Through the weeds and into the woods

1 Tug log page

I’ve been spending a lot of time recently reading and transcribing log entries for the steam tugboat Baltimore. Yeah, fascinating – if you like that sort of thing. Not so much if you like your history condensed, slicked up, and pre-packaged already.

2 Tug Log 12 June 1984

When I started out trying to write history books, I had to learn that the good stuff – the information I was most interested in finding and possibly using in a book or an essay – was not already published. A lot of what I was finding published was the product of some other writer who’d already been through the information, or had at least glossed over it, and had taken a little of this and a little of that, but mostly had just researched from the writings of others. But the results were not pleasing to me because it didn’t bring anything new. For instance, when reading and researching the American Civil War, I discovered that many writers were depending on the same sources already written about third and fourth-hand. They were copying one another, rather than returning to the original documents, and rather than finding documents that had not been quoted or drawn from in the past.

3 Tug log 10 Nov 1996

Aha, I thought – that is the road I want to take. The one that has all the bumps and wends its way going across the field and into the deep weeds. The road without a track already made by the wheels of the previous follower. Through the weeds and into the woods, where you have to peel back the bark and look underneath for the juicy grubs of facts.

This winter, my book partner on the steam tugboat Baltimore project suggested I look into the log books of the tug. It was an excellent suggestion that horrified me because I hadn’t already done so, and thought I was done with primary document research on that project. Well, now I’ve gone through them, and learned a lot. I’ve incorporated some of it into the manuscript, and hopefully, Bob Pratt and I can now finish the layout of the book. He’s the graphic designer and layout artist for this book. I merely write the text.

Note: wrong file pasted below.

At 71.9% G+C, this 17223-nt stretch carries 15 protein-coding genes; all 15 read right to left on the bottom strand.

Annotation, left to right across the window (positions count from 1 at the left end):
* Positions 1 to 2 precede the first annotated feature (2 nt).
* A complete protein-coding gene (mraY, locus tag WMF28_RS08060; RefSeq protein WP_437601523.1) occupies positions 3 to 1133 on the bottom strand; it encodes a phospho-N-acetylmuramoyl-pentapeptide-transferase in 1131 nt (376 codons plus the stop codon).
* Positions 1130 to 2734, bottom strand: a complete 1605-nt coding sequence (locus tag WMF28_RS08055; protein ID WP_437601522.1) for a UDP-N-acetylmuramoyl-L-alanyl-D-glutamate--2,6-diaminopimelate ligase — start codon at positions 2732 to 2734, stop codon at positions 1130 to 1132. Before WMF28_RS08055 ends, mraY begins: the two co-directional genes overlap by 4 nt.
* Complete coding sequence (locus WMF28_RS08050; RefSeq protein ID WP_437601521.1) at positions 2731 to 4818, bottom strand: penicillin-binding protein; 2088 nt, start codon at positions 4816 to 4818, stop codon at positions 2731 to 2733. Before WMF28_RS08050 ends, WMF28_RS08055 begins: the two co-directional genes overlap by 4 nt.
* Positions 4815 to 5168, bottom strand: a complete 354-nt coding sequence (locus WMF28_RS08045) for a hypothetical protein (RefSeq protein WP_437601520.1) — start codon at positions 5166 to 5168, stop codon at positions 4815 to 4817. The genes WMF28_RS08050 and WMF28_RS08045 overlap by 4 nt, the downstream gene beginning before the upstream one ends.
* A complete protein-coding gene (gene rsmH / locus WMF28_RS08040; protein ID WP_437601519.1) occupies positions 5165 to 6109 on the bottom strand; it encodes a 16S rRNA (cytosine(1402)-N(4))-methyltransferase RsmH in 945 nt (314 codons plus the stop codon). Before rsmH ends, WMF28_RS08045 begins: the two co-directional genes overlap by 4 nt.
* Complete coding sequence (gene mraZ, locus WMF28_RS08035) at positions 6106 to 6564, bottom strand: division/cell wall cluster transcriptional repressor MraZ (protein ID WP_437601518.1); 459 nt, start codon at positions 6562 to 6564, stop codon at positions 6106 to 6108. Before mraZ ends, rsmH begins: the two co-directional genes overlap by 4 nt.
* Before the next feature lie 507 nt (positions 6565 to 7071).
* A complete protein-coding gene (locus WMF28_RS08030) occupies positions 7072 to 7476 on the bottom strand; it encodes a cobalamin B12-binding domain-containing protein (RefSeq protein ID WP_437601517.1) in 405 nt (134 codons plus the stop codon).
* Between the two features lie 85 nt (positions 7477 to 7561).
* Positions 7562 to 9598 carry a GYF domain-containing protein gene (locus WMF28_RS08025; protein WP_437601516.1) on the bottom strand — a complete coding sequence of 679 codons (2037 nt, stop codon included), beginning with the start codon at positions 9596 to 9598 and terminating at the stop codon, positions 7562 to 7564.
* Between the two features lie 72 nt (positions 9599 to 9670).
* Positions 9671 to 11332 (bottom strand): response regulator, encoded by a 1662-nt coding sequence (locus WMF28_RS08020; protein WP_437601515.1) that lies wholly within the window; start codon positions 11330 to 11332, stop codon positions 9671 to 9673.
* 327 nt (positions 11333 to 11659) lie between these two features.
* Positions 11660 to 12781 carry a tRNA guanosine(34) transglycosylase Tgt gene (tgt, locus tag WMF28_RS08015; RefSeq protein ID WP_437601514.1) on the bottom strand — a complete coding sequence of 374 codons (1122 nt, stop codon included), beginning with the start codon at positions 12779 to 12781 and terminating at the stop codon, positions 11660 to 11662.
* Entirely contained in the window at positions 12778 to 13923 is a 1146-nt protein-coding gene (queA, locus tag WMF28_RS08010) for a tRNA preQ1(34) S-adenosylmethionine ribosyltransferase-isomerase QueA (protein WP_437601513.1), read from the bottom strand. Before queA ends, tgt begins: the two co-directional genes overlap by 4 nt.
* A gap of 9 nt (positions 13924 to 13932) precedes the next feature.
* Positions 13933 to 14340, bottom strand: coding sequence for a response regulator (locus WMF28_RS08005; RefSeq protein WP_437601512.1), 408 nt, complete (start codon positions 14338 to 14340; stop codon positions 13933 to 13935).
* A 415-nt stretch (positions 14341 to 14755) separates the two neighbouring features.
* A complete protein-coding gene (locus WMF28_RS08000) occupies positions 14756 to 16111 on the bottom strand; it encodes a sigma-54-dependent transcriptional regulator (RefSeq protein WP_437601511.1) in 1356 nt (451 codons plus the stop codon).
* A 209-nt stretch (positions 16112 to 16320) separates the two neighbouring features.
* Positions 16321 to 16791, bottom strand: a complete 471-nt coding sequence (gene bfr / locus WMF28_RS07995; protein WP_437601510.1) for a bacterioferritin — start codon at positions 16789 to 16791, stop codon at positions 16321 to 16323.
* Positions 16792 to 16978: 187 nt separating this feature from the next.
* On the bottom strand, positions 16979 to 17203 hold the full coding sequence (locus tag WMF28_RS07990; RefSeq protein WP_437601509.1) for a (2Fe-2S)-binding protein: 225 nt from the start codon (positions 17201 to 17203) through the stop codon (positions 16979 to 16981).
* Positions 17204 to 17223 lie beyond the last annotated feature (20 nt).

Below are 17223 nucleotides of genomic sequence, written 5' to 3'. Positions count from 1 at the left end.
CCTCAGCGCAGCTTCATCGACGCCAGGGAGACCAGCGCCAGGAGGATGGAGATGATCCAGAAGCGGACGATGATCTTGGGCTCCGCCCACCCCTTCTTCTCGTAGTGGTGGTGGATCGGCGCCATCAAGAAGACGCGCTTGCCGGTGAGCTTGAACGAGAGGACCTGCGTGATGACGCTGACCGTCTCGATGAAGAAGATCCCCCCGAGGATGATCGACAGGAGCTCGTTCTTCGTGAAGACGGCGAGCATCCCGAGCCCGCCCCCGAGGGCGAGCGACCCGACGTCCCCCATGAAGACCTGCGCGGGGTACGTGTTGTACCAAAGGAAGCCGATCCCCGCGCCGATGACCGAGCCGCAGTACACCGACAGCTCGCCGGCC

4 Cover tug log IMG_1492 copy

It’s time for this book to sail. Soon, I hope. – DW

 

 

Advertisements

Primary Research is Slow

Tug Baltimore March 2019 IMG_1349 copy
Steam tugboat Baltimore, photo copyright David W. Wooddell

I’ve written before about working in archives, and doing primary research. These days, I’ve been back at the Baltimore Museum of Industry, digging through their original documents. It’s fascinating stuff, but so time consuming. Slow is the enemy of the freelance writer. I’ve been on this project for five years, and I’m still working on it. Will it make a million dollars? I don’t even think it will make a million pennies. Yet, I persist – because I’m thorough. I don’t want to walk away from five years of hard work.

During the time I’ve been on this project, one of my other projects fell through as my main source became disgusted with my slowness and withdrew from the exclusive agreement we had for me to mine his documents and write about his big project. Of course, that was a story of a sunken ship and the important legal case over ownership of millions of dollars worth of silver.

My current project concerns a boat that has not yet sunk – but may well sink at her dock because of lack of maintenance. I desperately hope my book project is published before that happens.